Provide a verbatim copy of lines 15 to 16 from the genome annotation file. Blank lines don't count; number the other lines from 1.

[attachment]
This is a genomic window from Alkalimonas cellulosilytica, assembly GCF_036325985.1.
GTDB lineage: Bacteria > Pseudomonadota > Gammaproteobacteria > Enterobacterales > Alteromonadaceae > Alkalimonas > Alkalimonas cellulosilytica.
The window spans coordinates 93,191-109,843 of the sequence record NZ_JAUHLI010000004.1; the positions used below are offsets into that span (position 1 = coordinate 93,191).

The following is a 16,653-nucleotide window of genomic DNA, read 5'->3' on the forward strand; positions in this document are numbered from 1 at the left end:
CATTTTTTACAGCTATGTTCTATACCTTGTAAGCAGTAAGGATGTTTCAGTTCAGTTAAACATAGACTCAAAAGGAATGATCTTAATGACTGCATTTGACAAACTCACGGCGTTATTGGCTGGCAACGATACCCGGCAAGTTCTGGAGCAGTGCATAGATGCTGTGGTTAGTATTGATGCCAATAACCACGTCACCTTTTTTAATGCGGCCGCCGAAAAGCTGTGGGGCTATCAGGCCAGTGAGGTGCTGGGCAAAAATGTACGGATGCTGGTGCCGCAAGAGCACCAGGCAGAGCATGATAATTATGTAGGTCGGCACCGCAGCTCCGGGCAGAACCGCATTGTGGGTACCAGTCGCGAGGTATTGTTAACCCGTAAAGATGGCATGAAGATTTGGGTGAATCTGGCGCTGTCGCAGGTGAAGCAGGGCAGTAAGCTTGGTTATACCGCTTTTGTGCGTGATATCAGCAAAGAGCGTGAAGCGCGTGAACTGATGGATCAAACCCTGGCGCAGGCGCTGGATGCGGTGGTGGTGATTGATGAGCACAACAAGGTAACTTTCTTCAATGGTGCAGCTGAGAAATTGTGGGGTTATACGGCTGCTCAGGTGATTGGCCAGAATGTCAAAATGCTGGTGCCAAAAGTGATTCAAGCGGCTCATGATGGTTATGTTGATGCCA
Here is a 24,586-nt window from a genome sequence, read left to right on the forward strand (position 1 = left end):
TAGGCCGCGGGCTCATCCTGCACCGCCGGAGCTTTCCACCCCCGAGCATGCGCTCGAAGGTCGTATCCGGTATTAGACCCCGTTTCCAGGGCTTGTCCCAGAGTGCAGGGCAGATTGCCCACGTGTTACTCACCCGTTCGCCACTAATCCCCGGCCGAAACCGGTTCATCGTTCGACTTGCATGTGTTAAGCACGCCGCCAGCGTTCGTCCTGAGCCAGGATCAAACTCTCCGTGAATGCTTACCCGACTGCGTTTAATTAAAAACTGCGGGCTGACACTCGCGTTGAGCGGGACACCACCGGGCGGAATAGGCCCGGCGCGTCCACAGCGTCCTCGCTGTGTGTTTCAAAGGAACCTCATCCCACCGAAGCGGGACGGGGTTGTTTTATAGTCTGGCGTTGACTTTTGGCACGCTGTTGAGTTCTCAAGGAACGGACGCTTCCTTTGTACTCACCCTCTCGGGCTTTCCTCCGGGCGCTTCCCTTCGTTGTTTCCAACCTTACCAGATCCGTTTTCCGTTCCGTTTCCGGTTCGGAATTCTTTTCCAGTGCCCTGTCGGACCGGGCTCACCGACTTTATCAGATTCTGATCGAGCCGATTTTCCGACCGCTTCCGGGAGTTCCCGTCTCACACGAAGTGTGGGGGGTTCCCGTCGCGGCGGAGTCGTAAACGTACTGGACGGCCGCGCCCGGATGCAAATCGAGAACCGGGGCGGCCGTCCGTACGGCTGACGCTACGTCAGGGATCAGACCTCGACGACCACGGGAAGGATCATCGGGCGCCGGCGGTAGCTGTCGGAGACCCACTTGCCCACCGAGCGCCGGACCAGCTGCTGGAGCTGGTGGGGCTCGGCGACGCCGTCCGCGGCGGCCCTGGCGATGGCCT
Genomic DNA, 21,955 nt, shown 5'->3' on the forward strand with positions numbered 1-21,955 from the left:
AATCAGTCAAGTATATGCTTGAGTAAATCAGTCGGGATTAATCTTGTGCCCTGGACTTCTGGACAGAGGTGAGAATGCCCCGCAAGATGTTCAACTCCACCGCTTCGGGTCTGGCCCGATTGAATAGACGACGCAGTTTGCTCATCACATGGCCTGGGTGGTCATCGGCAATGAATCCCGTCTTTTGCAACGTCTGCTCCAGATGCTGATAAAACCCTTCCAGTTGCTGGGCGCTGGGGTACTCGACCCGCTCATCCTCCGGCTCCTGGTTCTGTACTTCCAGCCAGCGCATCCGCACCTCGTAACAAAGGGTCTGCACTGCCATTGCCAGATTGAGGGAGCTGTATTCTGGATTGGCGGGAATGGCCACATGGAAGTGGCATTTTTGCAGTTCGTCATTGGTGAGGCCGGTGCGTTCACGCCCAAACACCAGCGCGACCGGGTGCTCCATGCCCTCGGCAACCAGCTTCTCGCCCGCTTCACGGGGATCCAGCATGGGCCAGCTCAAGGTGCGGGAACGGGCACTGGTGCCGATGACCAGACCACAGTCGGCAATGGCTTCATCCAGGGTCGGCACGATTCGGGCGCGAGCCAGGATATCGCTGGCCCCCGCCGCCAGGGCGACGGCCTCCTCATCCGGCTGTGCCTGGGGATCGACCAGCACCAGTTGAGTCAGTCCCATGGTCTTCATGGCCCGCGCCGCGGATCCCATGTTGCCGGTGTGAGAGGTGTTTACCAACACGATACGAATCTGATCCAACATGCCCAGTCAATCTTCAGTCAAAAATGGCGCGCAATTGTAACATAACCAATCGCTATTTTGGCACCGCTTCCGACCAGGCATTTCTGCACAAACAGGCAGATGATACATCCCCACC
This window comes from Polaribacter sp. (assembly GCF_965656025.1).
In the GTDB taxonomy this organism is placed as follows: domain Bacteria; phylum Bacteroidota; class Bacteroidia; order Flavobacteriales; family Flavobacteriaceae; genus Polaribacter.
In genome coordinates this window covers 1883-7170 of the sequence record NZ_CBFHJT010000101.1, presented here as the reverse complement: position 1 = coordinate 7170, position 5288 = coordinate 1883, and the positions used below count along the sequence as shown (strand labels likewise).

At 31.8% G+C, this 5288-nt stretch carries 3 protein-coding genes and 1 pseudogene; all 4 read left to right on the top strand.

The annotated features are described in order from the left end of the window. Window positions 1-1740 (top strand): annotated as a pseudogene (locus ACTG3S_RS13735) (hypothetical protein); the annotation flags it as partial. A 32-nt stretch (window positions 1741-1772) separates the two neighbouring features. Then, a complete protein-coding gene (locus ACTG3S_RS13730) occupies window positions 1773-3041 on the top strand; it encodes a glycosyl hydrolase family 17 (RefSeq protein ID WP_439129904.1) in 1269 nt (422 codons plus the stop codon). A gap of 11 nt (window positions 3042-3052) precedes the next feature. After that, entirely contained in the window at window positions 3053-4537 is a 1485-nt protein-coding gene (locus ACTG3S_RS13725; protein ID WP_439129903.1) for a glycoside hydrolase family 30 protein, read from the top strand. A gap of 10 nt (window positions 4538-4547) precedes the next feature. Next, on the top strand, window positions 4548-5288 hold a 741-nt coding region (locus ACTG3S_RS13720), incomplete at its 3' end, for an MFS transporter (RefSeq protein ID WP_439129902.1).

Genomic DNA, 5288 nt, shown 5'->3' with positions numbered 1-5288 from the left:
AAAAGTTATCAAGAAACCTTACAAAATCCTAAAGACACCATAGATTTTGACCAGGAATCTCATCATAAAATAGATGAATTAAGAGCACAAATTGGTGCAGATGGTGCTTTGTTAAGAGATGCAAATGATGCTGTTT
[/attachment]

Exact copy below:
Genomic DNA, 5288 nt, shown 5'->3' with positions numbered 1-5288 from the left:
AAAAGTTATCAAGAAACCTTACAAAATCCTAAAGACACCATAGATTTTGACCAGGAATCTCATCATAAAATAGATGAATTAAGAGCACAAATTGGTGCAGATGGTGCTTTGTTAAGAGATGCAAATGATGCTGTTT